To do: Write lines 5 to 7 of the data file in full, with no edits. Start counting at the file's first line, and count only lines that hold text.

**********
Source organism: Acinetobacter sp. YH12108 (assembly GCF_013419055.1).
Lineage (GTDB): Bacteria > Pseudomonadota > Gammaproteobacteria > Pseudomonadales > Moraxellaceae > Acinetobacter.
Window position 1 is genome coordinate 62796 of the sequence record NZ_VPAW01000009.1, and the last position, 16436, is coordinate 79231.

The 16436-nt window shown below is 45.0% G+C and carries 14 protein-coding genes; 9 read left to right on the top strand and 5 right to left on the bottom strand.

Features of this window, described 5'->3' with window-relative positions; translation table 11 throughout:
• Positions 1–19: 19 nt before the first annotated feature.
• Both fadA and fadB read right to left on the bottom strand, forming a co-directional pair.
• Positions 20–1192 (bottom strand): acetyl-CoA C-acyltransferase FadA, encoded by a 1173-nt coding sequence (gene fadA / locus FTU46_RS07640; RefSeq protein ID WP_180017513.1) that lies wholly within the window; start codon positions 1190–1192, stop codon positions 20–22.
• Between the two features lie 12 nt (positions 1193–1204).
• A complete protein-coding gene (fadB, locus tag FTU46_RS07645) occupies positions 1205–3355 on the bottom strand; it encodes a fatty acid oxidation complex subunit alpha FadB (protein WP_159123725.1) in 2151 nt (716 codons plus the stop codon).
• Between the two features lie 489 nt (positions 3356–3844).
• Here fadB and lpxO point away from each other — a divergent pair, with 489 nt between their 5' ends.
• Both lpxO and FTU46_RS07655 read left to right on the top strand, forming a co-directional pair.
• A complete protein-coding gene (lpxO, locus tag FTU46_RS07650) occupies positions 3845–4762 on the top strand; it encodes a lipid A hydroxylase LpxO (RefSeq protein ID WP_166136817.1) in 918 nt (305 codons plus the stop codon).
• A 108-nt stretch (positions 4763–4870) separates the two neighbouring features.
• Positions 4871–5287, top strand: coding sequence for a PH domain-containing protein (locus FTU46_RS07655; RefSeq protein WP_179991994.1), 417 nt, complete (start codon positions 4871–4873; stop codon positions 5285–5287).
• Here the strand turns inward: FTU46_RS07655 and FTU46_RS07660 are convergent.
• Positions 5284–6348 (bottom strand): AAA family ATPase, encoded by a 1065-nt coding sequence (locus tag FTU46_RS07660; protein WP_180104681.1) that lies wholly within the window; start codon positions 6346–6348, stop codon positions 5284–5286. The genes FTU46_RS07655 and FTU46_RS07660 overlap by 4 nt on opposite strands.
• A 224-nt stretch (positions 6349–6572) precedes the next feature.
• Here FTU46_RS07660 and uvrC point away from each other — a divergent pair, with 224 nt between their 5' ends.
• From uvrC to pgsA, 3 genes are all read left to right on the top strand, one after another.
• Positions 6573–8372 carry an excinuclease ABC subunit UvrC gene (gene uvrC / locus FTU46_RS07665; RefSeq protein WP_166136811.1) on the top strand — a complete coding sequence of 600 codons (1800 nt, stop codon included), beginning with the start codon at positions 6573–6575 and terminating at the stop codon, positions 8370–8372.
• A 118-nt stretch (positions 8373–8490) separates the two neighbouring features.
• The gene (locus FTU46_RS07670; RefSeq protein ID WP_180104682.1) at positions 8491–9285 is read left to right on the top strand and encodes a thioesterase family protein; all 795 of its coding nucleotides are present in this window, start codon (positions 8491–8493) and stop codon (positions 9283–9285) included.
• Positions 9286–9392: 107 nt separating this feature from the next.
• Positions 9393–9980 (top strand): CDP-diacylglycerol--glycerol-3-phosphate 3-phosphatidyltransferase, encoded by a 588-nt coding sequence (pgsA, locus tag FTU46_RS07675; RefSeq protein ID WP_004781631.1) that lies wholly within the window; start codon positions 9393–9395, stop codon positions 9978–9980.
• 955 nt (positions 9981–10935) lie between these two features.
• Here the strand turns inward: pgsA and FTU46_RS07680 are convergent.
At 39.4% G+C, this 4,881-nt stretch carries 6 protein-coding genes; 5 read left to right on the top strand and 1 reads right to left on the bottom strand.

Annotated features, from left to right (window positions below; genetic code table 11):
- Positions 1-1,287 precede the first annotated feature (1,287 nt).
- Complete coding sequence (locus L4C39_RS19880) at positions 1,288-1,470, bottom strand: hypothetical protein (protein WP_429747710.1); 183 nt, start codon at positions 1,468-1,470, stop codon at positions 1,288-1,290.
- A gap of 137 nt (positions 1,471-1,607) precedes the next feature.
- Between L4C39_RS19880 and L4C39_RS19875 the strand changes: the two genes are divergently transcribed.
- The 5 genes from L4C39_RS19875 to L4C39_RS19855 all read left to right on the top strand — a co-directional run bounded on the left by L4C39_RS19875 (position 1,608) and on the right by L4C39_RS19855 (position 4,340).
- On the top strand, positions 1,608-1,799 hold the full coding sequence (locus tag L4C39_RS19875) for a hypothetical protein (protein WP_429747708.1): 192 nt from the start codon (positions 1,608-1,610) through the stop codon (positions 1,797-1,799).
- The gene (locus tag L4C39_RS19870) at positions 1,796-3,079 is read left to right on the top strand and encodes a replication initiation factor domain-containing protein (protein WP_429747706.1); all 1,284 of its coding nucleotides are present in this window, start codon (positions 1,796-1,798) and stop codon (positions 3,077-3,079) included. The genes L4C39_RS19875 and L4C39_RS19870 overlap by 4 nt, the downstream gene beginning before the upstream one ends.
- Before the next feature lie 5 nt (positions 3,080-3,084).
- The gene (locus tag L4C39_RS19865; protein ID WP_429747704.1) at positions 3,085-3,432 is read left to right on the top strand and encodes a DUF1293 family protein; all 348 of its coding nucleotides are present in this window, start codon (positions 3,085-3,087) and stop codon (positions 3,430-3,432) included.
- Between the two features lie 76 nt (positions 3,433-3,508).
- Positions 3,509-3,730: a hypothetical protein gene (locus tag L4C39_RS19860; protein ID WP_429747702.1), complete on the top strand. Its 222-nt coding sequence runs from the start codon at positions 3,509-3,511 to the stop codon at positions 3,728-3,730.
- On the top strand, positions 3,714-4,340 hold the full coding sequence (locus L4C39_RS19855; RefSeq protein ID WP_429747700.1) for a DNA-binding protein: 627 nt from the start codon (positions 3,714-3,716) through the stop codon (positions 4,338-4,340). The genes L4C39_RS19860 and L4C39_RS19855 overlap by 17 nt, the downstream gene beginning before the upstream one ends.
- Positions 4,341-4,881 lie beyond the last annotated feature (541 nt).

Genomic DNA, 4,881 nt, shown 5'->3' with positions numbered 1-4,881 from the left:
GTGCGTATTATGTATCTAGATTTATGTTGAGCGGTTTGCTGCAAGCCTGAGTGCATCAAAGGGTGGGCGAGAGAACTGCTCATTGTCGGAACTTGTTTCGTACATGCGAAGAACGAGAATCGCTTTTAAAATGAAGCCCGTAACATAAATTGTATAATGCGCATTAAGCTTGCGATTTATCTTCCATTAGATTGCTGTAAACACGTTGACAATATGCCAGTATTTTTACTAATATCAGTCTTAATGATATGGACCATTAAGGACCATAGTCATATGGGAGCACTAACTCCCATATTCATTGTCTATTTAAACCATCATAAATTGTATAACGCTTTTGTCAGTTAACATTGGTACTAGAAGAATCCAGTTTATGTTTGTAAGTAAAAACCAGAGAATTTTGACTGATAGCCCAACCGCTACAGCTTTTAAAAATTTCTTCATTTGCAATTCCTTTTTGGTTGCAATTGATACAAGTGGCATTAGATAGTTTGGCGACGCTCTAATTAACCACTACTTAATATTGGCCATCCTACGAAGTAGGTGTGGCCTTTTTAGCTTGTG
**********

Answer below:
Features of this window, described 5'->3' with window-relative positions; translation table 11 throughout:
• Positions 1–19: 19 nt before the first annotated feature.
• Both fadA and fadB read right to left on the bottom strand, forming a co-directional pair.